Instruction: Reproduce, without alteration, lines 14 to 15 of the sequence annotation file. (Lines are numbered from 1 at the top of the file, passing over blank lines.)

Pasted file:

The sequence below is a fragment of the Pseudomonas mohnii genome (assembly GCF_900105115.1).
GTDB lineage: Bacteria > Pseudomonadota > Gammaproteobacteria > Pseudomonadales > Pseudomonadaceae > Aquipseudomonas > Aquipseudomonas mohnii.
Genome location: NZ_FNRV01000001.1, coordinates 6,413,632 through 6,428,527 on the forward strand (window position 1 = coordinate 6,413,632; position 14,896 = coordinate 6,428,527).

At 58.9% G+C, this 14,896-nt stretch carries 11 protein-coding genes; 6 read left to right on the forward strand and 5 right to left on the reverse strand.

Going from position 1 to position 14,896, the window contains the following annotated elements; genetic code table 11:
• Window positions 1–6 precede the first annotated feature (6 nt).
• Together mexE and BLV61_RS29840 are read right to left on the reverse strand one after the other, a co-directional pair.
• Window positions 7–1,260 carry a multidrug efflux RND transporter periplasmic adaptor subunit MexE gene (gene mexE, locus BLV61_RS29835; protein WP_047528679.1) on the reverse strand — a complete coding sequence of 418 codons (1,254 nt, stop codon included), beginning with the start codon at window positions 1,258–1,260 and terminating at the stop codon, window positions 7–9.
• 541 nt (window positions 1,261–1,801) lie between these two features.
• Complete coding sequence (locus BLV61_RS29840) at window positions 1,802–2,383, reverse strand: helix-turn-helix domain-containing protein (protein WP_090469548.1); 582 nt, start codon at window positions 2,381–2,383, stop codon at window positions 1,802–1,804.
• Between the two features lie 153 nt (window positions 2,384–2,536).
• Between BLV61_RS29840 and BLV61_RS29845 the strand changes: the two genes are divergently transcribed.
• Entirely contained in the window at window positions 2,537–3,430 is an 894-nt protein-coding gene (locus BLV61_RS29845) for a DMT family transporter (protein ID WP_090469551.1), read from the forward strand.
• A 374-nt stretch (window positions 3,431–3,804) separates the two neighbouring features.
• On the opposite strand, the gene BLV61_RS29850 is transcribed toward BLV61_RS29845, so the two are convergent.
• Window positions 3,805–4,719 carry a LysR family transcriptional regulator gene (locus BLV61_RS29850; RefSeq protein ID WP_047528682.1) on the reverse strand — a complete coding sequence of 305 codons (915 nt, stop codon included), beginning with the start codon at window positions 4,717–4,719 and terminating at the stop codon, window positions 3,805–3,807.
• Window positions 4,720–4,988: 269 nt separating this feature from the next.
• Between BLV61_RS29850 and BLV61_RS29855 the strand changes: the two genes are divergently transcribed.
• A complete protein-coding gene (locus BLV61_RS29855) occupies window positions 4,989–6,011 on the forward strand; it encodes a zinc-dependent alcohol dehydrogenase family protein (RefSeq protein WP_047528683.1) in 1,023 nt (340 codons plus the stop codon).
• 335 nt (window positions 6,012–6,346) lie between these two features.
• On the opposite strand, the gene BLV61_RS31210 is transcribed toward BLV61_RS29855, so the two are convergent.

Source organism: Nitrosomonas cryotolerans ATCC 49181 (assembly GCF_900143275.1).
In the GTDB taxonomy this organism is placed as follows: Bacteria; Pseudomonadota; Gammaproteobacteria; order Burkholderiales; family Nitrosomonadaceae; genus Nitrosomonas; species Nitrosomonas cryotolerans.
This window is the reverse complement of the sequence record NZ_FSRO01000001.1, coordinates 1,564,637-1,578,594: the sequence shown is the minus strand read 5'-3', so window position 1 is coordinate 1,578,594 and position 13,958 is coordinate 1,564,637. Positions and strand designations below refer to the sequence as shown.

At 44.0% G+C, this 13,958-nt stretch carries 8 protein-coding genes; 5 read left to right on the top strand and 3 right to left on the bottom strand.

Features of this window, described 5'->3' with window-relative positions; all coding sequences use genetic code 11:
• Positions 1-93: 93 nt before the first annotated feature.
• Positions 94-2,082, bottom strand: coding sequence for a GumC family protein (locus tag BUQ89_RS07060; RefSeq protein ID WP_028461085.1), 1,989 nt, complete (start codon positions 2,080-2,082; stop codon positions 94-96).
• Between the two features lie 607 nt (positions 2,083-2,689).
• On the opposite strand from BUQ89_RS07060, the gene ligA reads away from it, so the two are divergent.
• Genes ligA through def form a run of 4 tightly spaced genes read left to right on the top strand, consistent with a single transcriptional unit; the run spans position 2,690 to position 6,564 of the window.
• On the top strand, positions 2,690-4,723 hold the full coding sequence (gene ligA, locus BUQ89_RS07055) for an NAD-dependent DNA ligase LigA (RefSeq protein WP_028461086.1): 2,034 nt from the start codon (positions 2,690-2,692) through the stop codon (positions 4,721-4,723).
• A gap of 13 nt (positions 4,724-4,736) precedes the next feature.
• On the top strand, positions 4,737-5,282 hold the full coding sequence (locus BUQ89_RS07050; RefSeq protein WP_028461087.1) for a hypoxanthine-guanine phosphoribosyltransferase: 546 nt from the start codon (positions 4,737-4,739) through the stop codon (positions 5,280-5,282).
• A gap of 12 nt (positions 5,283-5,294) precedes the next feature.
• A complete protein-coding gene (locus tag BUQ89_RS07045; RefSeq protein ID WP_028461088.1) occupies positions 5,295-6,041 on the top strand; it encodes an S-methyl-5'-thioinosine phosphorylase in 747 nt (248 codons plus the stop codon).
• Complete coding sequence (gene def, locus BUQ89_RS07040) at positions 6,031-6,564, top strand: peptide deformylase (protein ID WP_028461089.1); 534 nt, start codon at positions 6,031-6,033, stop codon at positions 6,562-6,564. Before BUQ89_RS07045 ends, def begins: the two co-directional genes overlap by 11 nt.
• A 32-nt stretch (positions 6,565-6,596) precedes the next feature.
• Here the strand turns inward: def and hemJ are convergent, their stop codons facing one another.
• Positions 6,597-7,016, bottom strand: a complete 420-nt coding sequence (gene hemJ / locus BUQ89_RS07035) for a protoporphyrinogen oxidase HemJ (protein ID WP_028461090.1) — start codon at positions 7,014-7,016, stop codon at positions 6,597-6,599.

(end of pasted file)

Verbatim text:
• A 374-nt stretch (window positions 3,431–3,804) separates the two neighbouring features.
• On the opposite strand, the gene BLV61_RS29850 is transcribed toward BLV61_RS29845, so the two are convergent.